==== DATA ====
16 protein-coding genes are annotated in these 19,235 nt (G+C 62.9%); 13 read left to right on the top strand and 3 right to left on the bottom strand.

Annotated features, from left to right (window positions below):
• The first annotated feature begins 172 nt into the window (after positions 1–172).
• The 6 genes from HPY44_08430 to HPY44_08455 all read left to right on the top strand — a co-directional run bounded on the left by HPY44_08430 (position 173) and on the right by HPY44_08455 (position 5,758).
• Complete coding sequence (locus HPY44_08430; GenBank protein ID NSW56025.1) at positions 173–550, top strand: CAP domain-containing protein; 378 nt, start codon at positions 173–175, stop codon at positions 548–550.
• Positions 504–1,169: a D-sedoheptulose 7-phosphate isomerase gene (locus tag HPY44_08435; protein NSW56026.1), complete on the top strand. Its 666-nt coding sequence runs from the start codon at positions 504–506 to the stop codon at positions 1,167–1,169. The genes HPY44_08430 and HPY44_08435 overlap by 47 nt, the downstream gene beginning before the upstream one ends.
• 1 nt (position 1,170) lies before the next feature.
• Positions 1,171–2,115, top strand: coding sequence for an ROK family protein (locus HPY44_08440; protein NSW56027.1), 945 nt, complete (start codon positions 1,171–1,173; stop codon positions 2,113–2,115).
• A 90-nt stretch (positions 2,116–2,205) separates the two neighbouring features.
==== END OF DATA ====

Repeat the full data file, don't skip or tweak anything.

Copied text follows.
16 protein-coding genes are annotated in these 19,235 nt (G+C 62.9%); 13 read left to right on the top strand and 3 right to left on the bottom strand.

Annotated features, from left to right (window positions below):
• The first annotated feature begins 172 nt into the window (after positions 1–172).
• The 6 genes from HPY44_08430 to HPY44_08455 all read left to right on the top strand — a co-directional run bounded on the left by HPY44_08430 (position 173) and on the right by HPY44_08455 (position 5,758).
• Complete coding sequence (locus HPY44_08430; GenBank protein ID NSW56025.1) at positions 173–550, top strand: CAP domain-containing protein; 378 nt, start codon at positions 173–175, stop codon at positions 548–550.
• Positions 504–1,169: a D-sedoheptulose 7-phosphate isomerase gene (locus tag HPY44_08435; protein NSW56026.1), complete on the top strand. Its 666-nt coding sequence runs from the start codon at positions 504–506 to the stop codon at positions 1,167–1,169. The genes HPY44_08430 and HPY44_08435 overlap by 47 nt, the downstream gene beginning before the upstream one ends.
• 1 nt (position 1,170) lies before the next feature.
• Positions 1,171–2,115, top strand: coding sequence for an ROK family protein (locus HPY44_08440; protein NSW56027.1), 945 nt, complete (start codon positions 1,171–1,173; stop codon positions 2,113–2,115).
• A 90-nt stretch (positions 2,116–2,205) separates the two neighbouring features.